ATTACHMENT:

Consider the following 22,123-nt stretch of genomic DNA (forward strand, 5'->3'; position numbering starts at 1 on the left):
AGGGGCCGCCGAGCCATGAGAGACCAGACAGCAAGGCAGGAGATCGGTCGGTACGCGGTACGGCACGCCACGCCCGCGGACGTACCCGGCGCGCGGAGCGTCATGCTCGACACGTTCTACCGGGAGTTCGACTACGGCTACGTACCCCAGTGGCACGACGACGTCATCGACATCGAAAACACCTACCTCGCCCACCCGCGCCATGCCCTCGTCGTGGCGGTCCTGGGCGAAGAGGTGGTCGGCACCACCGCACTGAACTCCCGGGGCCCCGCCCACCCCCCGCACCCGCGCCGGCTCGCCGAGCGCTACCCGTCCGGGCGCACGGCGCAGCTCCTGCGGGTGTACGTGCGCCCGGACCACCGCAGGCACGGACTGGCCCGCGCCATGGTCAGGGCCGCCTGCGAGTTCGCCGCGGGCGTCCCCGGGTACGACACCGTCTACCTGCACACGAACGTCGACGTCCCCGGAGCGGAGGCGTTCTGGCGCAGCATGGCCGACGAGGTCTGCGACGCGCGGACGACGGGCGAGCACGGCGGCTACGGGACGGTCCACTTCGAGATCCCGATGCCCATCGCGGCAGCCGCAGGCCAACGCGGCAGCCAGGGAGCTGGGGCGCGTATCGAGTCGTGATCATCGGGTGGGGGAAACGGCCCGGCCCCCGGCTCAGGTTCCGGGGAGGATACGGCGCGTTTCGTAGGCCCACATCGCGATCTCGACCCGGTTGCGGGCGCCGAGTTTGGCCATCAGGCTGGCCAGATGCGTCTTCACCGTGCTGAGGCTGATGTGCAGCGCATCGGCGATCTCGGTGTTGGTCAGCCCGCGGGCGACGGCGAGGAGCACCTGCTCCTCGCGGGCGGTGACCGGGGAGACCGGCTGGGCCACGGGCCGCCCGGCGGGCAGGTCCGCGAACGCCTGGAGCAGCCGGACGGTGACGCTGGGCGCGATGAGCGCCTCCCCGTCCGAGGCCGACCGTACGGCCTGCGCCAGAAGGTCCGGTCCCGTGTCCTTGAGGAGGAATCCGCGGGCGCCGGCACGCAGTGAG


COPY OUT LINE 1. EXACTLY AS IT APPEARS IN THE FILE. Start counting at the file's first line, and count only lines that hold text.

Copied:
Consider the following 22,123-nt stretch of genomic DNA (forward strand, 5'->3'; position numbering starts at 1 on the left):